As we have noted in past reports, tax reform is impacting the media industry in a number of important ways. In this installment of our focus on tax reform and the media, we will further explore the Foreign-Derived Intangible Income (FDII) Deduction and its role in international tax reform.
As discussed briefly in our prior installment, the Tax Cuts and Jobs Act (TCJA) contains a new provision which provides an incentive for US companies to provide goods and services to customers abroad. This new provision allows a deduction for the taxpayer’s so-called foreign-derived intangible income (FDII), which is only available to entities classified as corporations for U.S. federal tax purposes and reduces a corporation's effective rate to 13.125% with respect to such income (rather than the new 21% rate). As we have previously discussed, the largest actors in the media industry operate in corporate form, making the FDII deduction and its incentive for international commercial activity a particularly salient feature of reform for this sector.
The deduction is determined using a complex calculation. First, the domestic corporation must determine its “deduction eligible income” by determining its gross income and then reducing it by certain income items and deductions. Next, the taxpayer must determine the portion of this income which is from the sale of either property or services provided to a foreign person or for foreign use. Finally, the taxpayer must calculate its deemed intangible income, which is its deduction eligible income minus its deemed tangible income return, or 10% of its qualified business asset investment, which is, in turn, defined as the quarterly average of its adjusted bases in certain depreciable tangible property used in the corporation’s trade or business. Once these component parts are calculated, the FDII can be determined by multiplying the deemed intangible income by the percentage of the deduction eligible income that is foreign-derived. This FDII is then 37.5% deductible, which, when multiplied by the new 21% rate, yields a 13.125% effective tax rate. This may then be further reduced with foreign tax credits to the extent applicable. However, after December 31, 2025 the effective tax rate on FDII increases to 16.406% (again, based on the current 21 percent US corporate income tax rate).
The critical fact for the purpose of this provision is that the income in question is earned from foreign markets. In general, property must be sold or leased to a foreign person for use outside the United States, and services must be provided to persons, or performed with respect to property, located outside the United States. Consequently, the FDII deduction incentivizes domestic corporations to increase the percentage of their income they earn from foreign customers.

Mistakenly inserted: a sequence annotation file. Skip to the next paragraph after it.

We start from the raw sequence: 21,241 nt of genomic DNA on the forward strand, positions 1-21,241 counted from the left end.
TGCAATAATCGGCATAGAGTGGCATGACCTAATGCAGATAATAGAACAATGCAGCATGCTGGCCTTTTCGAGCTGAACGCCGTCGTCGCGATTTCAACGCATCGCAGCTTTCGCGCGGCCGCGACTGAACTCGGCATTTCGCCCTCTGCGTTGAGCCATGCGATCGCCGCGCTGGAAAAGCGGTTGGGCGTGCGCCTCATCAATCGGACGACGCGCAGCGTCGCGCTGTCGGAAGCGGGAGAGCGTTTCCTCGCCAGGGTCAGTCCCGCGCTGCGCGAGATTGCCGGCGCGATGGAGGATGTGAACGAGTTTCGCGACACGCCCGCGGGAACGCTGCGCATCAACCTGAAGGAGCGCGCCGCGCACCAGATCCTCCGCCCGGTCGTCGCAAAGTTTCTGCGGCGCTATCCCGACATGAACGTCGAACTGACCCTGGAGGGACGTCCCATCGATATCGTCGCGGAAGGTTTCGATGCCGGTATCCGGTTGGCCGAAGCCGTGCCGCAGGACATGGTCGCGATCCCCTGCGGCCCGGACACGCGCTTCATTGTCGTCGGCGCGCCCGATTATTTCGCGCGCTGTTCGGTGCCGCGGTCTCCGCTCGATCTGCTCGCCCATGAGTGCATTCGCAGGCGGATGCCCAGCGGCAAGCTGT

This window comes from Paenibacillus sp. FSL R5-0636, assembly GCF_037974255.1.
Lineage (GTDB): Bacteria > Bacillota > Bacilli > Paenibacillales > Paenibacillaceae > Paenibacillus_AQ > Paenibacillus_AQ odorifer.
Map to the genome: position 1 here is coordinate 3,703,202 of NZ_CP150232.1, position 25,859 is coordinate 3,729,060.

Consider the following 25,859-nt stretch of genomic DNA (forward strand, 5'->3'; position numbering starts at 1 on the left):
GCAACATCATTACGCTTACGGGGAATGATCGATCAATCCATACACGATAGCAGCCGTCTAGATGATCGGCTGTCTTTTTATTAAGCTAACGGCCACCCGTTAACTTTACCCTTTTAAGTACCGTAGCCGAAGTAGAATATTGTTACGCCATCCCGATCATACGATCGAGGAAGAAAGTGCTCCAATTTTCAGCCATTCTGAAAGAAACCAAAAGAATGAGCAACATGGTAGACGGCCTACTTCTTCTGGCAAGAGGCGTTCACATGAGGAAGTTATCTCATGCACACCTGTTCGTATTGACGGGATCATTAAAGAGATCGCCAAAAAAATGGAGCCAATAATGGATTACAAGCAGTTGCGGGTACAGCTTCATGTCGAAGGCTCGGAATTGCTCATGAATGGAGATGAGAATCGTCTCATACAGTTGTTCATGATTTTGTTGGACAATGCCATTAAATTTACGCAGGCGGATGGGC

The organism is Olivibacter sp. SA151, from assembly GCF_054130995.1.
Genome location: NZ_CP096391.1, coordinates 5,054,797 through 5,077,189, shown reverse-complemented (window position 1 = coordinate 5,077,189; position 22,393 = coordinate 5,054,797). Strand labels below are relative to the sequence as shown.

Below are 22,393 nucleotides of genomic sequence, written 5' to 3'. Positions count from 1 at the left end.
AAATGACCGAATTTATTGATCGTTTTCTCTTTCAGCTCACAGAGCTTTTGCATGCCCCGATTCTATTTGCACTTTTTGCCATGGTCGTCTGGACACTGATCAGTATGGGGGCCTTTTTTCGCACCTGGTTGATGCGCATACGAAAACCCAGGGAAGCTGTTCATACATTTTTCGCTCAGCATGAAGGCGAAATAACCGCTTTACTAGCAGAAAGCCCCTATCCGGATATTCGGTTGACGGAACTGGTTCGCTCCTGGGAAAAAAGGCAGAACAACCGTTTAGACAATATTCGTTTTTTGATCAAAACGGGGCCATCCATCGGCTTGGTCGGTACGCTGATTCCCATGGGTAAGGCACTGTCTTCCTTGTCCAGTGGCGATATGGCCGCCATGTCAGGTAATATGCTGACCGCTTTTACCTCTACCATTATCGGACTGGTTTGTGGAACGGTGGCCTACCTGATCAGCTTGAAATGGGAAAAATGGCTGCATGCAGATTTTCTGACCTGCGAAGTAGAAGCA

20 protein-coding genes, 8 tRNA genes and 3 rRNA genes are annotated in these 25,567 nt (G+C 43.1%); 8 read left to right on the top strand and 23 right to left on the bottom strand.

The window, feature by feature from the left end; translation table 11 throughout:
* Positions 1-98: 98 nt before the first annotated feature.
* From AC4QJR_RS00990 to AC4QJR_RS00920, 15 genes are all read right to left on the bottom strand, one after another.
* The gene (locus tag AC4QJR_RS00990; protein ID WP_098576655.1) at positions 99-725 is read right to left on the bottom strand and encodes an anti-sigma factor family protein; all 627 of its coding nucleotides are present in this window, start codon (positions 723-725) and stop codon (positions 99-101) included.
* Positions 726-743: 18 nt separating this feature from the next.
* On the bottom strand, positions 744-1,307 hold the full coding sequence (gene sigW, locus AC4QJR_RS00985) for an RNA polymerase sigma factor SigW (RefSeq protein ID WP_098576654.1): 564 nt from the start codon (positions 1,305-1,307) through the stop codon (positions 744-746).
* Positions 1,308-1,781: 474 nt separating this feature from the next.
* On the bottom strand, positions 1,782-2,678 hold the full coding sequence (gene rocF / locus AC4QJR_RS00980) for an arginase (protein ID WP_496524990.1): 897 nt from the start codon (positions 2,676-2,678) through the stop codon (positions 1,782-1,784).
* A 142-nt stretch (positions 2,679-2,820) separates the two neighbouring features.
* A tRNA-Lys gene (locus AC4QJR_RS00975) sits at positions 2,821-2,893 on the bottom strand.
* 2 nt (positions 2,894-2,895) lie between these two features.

However, as the “simplified” description of the FDII above illustrates, the calculations are difficult, fact specific and pending further guidance, confusing. Time will tell how corporations are meant to, for example, allocate activity that takes place both within and outside the United States. Also, the FDII is a carrot in international tax reform, though it does not on its own encourage companies to bring production onshore, which seems inconsistent with the new international provisions otherwise. As we have discussed at length (here and here), the TCJA added a new tax (GILTI) on intangible assets held abroad. For some corporations, the FDII may serve only to mitigate the cost of that new tax. Further, media companies’ production often is inflexible as it is driven by the location of news reporting, from live coverage to in-depth documentaries. These companies may find themselves with little room to minimize GILTI and/or maximize the FDII. On the other hand, large movie studios and networks may have sufficient planning opportunities to leverage the new system – moving intangibles onshore to avoid or lower GILTI while otherwise revamping their international planning to take advantage of FDII. It remains to be seen whether Treasury will view this as a favored effect of the new laws or see creative tax planning around these new provisions as abusive. Even absent abuse, media and entertainment companies are dedicating vast resources simply to figure out their GILTI tax exposure and potential FDII – and to know whether planning will be effective, they need to know their starting point.
Even given the complexity of the FDII, and that it may be disingenuous to view it in isolation, it may be recognized as an attempt by Congress to allow truly international media and technology companies to compete on the global playing field, particularly where these companies have substantial non-tax reasons to hold intangibles and engage in production abroad. Of course, even in light of possible pre-TCJA tax abuse, the new taxes otherwise could have contained an exception for those companies with a non-tax business purpose for the location of these assets and activities.
Of course, the FDII is another way that Congress is favoring corporate form (in this case, given the assets at issue, in particular for media and tech). The FDII dovetails nicely with the new territorial corporate tax system with a lower tax rate. In an industry that already seems to favor corporate form, media stands to gain tremendously from tax reform – to the extent its actors have the flexibility for efficient tax planning. First, of course, they need to compute their new benefits.